Friday, December 7, 2012

The struggle of literature is in fact a struggle to escape from the confines of language; it stretches out from the utmost limits of what can be said; what stirs literature is the call and attraction of what is not in the dictionary.

~Italo Calvino


HeidiInHolland said...

I just had to 'talk' more with you about bookshops. In Holland, they are disappearing already. My husband and I love Foyle's in London as it brings us to a different time. We have not great bookshops like that here. We also have less and less nice bookshops and no secondhand places like you see in England or the US. Do you have them where you live?

Hugs from Holland ~

Trish said...

I am fortunate to live near a library and several bookshops, both used and new. They are surviving but struggling, saying that it is hard to compete with online prices and the ease and availability of ebooks. As much good as the internet does for us in terms of information and connection, it just simply cannot replace or improve our physical surroundings and actual human contact. There is a sense of quiet excitement when I walk into a bookshop, a sense of knowledge, adventure, history, imagination, warmth and community. I am so sorry to hear you have so few places like this in Holland! I think every town should have a bookshop just like every town has a grocery store and gas station. Food for the body, gas for the car, books for the mind... So far we still have them here in Canada and the US but they are getting harder to find. I imagine (hope!), though, that physical books and bookshops will have enough supporters that there will continue to be something somewhere for us to read, buy, trade or borrow even if it is just a small shop attached to a bigger business. I'm cautiously optimistic but worried as well. If ebooks are here to stay then hopefully it will be a side-by-side existence with print books.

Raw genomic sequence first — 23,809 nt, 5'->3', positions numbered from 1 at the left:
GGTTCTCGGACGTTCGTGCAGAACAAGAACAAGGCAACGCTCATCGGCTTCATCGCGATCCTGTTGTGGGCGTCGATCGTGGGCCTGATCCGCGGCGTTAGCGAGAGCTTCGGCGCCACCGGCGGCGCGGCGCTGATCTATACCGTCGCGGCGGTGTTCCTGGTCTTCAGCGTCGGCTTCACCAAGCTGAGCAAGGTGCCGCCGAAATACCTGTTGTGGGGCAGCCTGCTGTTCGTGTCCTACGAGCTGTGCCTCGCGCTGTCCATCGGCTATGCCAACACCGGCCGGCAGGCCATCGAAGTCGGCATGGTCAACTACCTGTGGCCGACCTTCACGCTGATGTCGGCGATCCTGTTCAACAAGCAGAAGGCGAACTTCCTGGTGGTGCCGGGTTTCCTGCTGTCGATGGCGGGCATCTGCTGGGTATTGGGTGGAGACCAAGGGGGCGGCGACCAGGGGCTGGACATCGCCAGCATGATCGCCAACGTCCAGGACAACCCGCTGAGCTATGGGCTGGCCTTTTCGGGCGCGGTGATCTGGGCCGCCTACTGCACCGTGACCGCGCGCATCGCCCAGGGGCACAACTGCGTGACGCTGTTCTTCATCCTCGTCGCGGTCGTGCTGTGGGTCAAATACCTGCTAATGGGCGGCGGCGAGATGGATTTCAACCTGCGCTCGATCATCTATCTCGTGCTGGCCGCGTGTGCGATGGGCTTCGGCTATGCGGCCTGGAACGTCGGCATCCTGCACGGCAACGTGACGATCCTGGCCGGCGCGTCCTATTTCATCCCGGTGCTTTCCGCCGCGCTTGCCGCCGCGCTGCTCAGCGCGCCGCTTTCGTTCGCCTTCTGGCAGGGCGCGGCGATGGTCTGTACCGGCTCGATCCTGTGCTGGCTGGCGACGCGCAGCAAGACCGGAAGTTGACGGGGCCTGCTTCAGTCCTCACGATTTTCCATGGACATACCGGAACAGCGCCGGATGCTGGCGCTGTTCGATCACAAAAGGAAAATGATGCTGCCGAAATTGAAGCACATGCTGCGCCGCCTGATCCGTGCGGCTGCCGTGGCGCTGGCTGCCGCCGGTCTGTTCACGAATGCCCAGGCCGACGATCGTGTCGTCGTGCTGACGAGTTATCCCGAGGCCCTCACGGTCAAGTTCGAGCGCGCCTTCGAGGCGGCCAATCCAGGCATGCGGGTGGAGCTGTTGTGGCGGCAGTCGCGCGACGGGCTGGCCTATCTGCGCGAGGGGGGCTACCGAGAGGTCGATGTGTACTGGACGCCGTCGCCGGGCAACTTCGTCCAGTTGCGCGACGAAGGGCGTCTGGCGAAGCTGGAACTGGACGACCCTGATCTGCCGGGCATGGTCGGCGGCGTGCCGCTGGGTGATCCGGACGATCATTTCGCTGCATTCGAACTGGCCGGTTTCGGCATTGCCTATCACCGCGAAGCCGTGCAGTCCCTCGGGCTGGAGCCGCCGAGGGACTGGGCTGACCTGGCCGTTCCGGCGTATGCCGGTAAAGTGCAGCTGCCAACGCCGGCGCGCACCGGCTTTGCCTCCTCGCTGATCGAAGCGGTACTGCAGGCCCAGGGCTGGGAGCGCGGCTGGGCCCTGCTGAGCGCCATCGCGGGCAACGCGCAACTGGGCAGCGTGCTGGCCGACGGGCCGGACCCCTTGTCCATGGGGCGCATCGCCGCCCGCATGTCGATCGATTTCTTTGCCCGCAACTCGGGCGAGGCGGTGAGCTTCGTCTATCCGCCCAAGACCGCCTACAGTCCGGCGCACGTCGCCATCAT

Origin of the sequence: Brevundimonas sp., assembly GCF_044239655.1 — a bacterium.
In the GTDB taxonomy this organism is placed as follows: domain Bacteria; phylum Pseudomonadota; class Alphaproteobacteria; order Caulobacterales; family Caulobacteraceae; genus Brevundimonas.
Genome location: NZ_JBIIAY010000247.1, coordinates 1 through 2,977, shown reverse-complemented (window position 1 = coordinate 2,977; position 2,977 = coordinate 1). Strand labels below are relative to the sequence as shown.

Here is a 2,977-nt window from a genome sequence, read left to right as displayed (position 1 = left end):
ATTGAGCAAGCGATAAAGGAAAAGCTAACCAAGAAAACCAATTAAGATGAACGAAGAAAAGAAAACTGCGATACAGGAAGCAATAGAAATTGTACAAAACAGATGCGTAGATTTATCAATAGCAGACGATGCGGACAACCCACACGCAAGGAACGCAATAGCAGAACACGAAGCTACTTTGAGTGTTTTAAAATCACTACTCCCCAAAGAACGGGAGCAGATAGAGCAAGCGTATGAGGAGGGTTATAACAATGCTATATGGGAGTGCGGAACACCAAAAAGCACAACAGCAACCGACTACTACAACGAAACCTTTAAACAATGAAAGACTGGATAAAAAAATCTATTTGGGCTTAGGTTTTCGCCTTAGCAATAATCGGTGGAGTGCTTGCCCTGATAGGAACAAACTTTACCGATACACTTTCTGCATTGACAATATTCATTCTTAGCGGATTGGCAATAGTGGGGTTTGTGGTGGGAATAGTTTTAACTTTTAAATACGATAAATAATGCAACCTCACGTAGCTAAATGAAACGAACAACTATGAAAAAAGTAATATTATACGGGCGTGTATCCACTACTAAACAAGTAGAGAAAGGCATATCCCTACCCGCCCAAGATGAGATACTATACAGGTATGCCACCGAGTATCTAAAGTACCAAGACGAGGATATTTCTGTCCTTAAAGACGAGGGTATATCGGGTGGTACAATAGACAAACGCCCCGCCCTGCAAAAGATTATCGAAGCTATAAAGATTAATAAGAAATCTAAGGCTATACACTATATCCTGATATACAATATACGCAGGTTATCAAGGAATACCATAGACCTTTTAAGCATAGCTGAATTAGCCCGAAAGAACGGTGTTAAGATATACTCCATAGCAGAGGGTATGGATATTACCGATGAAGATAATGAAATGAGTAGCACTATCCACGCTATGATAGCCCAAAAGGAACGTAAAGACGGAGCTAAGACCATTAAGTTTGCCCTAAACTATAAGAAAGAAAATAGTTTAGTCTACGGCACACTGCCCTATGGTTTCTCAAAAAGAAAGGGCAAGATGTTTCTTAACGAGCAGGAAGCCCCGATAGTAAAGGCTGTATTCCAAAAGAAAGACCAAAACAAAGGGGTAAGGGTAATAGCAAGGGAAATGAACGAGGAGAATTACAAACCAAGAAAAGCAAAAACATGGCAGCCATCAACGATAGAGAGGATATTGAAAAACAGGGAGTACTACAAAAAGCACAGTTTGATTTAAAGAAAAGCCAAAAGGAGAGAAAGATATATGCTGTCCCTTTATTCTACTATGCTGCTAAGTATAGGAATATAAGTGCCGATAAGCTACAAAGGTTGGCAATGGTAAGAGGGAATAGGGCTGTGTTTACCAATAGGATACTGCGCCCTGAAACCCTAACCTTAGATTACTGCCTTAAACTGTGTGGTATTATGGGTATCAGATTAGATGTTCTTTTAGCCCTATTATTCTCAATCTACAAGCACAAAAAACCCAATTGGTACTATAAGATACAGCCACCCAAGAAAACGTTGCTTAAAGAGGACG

Thanks for bringing up the issue of bookshops! It is indeed worth talking about.